Well, I tried bleeding the brakes the other day on my 95. I had the
pressure bleeder at 15psi on the reservoir, taking my time, did the rear,
flushed all the old 10 year old crap out of the lines. Got both the rear
calipers done, did the front left, the nipple was tight as hell but got her
done, moved to the front right, and <*SNAP*> the nipple broke off in the
caliper. AAAARRRGGHHHH!!! Went to Sears, bought an easy-out, drilled the
hole a little bigger, soaked it with penetrating oil, and snapped the easy
out! After trying to drill THAT out I give up. Looks like I'm just going
to have to replace the front calipers. One thing I thought was strange was
the order the book said to bleed them in, left rear, right rear, left front,
right front. I'm going to replace both the front calipers while I'm at it,
probably switch to stainless flex lines too all the way around just for the
hell of it. Another weekend project. When any of my other cars break I get
pissed, when this thing breaks I look at it like "oh boy, I get to work on
the vette!" lol :)
======================My question is....why only 15 pounds of pressure in the bleeder tank?
I have been using between 20 and 25 which I think is the amount
specified in the manual ...(is the C4 only 15 #'s)
My only advice is to buy FOUR more Corvettes so you can own 5 like I
do... you honestly will be able to say Oh Boy I can work on "a" vette
every day.... lol
I say this because there is something small wrong with each of the
cars 99 percent of the time... never much but it sure keeps me
busy...BUT like you I enjoy the time in the garages...
I am putting calibers on my 76 ..and while I did not break the nipple
I did break the fitting from the solid fuel line...just like you it
just snapped...only 15 bucks and a 80 mile drive to pick up another
Drove my 95 to pick up the line, yesterday morning, took the 64
out last evening for the local Saturday night Cruise, in a few minutes
I will dust the 72 off and head down the road to check out the cars at
a Corvette Only show ...
Great weekend ....3 cars out of the garage for the 1st time since last
year... and a few minutes spent Breaking the 76.... Grass looks like
it should be cut ...high lumps here and there etc...but that will have
68 SS 396 Chevelle
64 72 76 79 & 95 Corvettes
I WISH I could afford another car now, got my vette and wife got a new Jeep
Grand Cherokee to get groceries in the mud. lol The rest of the system
could take more pressure sure, but I'm just not too sure about the reservoir
where the power bleeder hooks up, that part isn't usually pressurized. 15#
is plenty for a good steady fluid flow either way. Calipers are gonna cost
me $60 per side in the front, and they probably won't take the core from the
front right one due to the twisted nipple, so that might be $100 for that
one. Just looking at Eckler's prices for rebuilt.
If you have a drill press, you are in luck. If not, a steady hand will get
you out of a lot of trouble.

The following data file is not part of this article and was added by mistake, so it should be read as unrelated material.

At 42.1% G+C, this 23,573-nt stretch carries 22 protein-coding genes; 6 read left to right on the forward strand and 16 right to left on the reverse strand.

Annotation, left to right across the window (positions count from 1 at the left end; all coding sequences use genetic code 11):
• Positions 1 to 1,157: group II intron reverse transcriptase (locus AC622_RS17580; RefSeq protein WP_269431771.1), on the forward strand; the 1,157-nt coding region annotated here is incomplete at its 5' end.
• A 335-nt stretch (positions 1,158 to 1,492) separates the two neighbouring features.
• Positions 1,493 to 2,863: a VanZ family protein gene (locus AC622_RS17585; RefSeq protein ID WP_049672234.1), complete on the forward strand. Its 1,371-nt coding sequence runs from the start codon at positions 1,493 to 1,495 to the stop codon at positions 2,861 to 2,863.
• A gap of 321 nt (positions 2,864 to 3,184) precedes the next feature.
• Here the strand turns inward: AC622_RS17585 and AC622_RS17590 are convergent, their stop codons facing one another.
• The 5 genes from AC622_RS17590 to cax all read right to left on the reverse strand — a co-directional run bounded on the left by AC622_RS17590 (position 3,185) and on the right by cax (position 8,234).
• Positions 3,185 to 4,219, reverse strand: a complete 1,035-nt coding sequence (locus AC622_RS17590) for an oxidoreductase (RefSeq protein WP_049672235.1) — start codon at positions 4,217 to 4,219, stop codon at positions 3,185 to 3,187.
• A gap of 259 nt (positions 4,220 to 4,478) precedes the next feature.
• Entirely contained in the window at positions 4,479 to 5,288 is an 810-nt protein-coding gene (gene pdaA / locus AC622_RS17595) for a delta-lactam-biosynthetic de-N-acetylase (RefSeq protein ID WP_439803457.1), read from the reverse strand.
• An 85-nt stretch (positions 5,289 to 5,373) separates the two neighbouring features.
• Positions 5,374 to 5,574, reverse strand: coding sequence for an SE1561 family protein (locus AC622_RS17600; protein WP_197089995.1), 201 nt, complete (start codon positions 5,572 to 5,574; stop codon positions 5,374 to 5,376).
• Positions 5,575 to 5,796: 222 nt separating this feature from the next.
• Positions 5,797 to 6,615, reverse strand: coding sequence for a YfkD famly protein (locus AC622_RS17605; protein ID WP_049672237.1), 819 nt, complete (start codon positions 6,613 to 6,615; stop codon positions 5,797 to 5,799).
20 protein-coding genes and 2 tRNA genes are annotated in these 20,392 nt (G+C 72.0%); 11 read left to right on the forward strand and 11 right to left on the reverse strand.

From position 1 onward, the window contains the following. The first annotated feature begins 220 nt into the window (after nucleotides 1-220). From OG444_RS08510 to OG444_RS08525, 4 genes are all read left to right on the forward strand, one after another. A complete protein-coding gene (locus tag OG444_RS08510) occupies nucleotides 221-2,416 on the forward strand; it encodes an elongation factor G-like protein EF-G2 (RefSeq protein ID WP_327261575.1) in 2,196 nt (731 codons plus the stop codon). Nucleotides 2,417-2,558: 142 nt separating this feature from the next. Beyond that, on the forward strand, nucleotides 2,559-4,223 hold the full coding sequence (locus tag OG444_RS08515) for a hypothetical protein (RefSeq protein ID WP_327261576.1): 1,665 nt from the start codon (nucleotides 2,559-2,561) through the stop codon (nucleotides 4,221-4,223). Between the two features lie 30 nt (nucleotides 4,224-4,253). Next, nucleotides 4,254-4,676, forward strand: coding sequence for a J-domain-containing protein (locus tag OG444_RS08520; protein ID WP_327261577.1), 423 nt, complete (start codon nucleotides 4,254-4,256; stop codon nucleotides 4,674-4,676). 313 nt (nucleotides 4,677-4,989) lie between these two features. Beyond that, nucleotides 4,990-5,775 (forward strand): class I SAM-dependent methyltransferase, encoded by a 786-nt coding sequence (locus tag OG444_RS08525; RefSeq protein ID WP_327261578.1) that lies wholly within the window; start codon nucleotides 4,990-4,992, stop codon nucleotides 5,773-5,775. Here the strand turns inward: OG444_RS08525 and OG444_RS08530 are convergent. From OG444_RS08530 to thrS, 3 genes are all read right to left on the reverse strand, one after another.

Get a new bleeder or remove one from the other side. You need it to size a
Buy a reverse drill bit. Most people have no idea what this is, but it is
simple, it is a drill bit that cuts in reverse. It is NOT an easy out.
Those things are a curse on mechanics. Being hardened, they tend to snap
rather than twist and let you know they have gone too far. If they twisted,
you could back them out. Instead, they snap and leave a hardened bit in
there that is really hard to drill out.
Reverse drill bits can be found at some mom & pop hardware stores, and at
specialty fastener stores. You won't find them at Wal-Mart, Home Depot,
Use some grease on the bit and drill as slowly as you can. The grease will
collect the chips and keep the caliper clean. Slow drilling will let you
not snap a bit, too. Drill slightly under the thread size of the hole.
Go to Sears and get a rethreading kit. These are NOT taps, but a rethreader
which looks like a self-tapping bolt or a bolt with lengthwise cuts across
Patience and you are there.
If worse comes to worse, you can redrill slightly larger and tap for the
next size up bleeder, available at places like NAPA. Be sure to get the
next size up BEFORE you drill, because they are not available in every
fraction of an inch.
I have this really great deal going with my wife. Whatever I spend on the
vette I have to buy her a gift that costs half as much (I had to get her a
diamond bracelet when I got the body kit installed and painted). So if I
spend $200 on new calipers and brake lines I have to buy her something for
$100 to "smooth it over". lol
Bob, with all due respect, your comment leaves the impression that you
are an insecure braggart. It doesn't make your penis any bigger by
posting a list of the vehicles you purport to own. It simply gives rise
to scepticism about your motives. We ARE NOT IMPRESSED!!! This message
isn't intended to offend. It's merely to express an observation about
your apparent insecurities about your small penis.
Ok, now I need to order calipers to replace my old crusty ones. But first I
need to figure out what I have. I measured the rotor and it looked like
13", but my calipers look like the non HD kind which I thought only came
with the 12" rotors. How can I figure out what I have and what I need to
order? It's a '95 and I read some place that all the 95's had the 13"
rotors, but did they also have HD and non HD brake calipers? If so I have
the non HD 13" setup, or maybe my eyes are failing me. lol
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